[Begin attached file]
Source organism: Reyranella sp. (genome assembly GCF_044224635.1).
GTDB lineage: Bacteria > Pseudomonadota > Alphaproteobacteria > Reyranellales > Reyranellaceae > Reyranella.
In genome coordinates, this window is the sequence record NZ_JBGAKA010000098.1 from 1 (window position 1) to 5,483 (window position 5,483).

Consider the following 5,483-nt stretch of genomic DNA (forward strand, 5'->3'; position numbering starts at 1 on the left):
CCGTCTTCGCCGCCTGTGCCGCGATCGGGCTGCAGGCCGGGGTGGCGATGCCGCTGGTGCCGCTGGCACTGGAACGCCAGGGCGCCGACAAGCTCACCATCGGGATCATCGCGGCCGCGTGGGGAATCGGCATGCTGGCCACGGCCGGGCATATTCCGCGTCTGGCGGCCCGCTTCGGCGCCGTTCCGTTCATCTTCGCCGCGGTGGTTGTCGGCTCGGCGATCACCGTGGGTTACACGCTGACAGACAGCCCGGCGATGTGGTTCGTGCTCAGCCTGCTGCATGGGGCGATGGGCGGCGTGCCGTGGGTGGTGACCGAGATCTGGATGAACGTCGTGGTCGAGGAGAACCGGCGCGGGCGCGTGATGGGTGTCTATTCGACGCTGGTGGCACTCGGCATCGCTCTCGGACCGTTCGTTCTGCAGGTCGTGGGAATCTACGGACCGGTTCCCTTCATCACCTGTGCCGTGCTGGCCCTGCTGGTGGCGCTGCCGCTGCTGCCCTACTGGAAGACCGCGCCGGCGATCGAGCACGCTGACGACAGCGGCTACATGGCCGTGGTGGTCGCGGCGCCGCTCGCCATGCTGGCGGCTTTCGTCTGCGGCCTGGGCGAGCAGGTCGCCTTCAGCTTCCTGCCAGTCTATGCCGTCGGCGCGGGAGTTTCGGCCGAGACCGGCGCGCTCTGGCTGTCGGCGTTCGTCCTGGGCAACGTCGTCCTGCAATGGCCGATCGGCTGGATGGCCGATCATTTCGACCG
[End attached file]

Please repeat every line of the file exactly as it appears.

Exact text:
Source organism: Reyranella sp. (genome assembly GCF_044224635.1).
GTDB lineage: Bacteria > Pseudomonadota > Alphaproteobacteria > Reyranellales > Reyranellaceae > Reyranella.
In genome coordinates, this window is the sequence record NZ_JBGAKA010000098.1 from 1 (window position 1) to 5,483 (window position 5,483).

Consider the following 5,483-nt stretch of genomic DNA (forward strand, 5'->3'; position numbering starts at 1 on the left):
CCGTCTTCGCCGCCTGTGCCGCGATCGGGCTGCAGGCCGGGGTGGCGATGCCGCTGGTGCCGCTGGCACTGGAACGCCAGGGCGCCGACAAGCTCACCATCGGGATCATCGCGGCCGCGTGGGGAATCGGCATGCTGGCCACGGCCGGGCATATTCCGCGTCTGGCGGCCCGCTTCGGCGCCGTTCCGTTCATCTTCGCCGCGGTGGTTGTCGGCTCGGCGATCACCGTGGGTTACACGCTGACAGACAGCCCGGCGATGTGGTTCGTGCTCAGCCTGCTGCATGGGGCGATGGGCGGCGTGCCGTGGGTGGTGACCGAGATCTGGATGAACGTCGTGGTCGAGGAGAACCGGCGCGGGCGCGTGATGGGTGTCTATTCGACGCTGGTGGCACTCGGCATCGCTCTCGGACCGTTCGTTCTGCAGGTCGTGGGAATCTACGGACCGGTTCCCTTCATCACCTGTGCCGTGCTGGCCCTGCTGGTGGCGCTGCCGCTGCTGCCCTACTGGAAGACCGCGCCGGCGATCGAGCACGCTGACGACAGCGGCTACATGGCCGTGGTGGTCGCGGCGCCGCTCGCCATGCTGGCGGCTTTCGTCTGCGGCCTGGGCGAGCAGGTCGCCTTCAGCTTCCTGCCAGTCTATGCCGTCGGCGCGGGAGTTTCGGCCGAGACCGGCGCGCTCTGGCTGTCGGCGTTCGTCCTGGGCAACGTCGTCCTGCAATGGCCGATCGGCTGGATGGCCGATCATTTCGACCG